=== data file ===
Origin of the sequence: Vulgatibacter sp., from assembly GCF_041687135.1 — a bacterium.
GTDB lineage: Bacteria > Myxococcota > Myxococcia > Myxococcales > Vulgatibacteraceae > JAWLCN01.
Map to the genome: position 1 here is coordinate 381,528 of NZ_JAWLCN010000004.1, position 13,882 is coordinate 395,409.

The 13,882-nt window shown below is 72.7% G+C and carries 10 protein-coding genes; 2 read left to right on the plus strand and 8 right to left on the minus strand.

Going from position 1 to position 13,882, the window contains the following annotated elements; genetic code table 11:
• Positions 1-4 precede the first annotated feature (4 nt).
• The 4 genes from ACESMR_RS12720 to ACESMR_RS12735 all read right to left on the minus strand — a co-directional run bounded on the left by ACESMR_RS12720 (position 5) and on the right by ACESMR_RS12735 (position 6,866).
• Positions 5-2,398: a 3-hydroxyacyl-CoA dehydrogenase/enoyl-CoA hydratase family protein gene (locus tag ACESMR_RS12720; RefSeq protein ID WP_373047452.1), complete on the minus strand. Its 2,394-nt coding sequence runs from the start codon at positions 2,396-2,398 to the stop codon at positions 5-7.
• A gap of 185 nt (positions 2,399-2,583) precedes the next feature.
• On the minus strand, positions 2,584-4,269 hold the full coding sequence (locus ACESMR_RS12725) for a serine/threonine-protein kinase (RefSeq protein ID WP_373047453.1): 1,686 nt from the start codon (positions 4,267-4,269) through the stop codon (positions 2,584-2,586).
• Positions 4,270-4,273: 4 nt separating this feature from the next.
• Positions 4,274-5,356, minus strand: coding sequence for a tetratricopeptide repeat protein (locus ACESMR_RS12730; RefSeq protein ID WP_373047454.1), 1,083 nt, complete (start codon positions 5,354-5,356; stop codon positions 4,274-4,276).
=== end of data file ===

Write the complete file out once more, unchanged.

Origin of the sequence: Vulgatibacter sp., from assembly GCF_041687135.1 — a bacterium.
GTDB lineage: Bacteria > Myxococcota > Myxococcia > Myxococcales > Vulgatibacteraceae > JAWLCN01.
Map to the genome: position 1 here is coordinate 381,528 of NZ_JAWLCN010000004.1, position 13,882 is coordinate 395,409.

The 13,882-nt window shown below is 72.7% G+C and carries 10 protein-coding genes; 2 read left to right on the plus strand and 8 right to left on the minus strand.

Going from position 1 to position 13,882, the window contains the following annotated elements; genetic code table 11:
• Positions 1-4 precede the first annotated feature (4 nt).
• The 4 genes from ACESMR_RS12720 to ACESMR_RS12735 all read right to left on the minus strand — a co-directional run bounded on the left by ACESMR_RS12720 (position 5) and on the right by ACESMR_RS12735 (position 6,866).
• Positions 5-2,398: a 3-hydroxyacyl-CoA dehydrogenase/enoyl-CoA hydratase family protein gene (locus tag ACESMR_RS12720; RefSeq protein ID WP_373047452.1), complete on the minus strand. Its 2,394-nt coding sequence runs from the start codon at positions 2,396-2,398 to the stop codon at positions 5-7.
• A gap of 185 nt (positions 2,399-2,583) precedes the next feature.
• On the minus strand, positions 2,584-4,269 hold the full coding sequence (locus ACESMR_RS12725) for a serine/threonine-protein kinase (RefSeq protein ID WP_373047453.1): 1,686 nt from the start codon (positions 4,267-4,269) through the stop codon (positions 2,584-2,586).
• Positions 4,270-4,273: 4 nt separating this feature from the next.
• Positions 4,274-5,356, minus strand: coding sequence for a tetratricopeptide repeat protein (locus ACESMR_RS12730; RefSeq protein ID WP_373047454.1), 1,083 nt, complete (start codon positions 5,354-5,356; stop codon positions 4,274-4,276).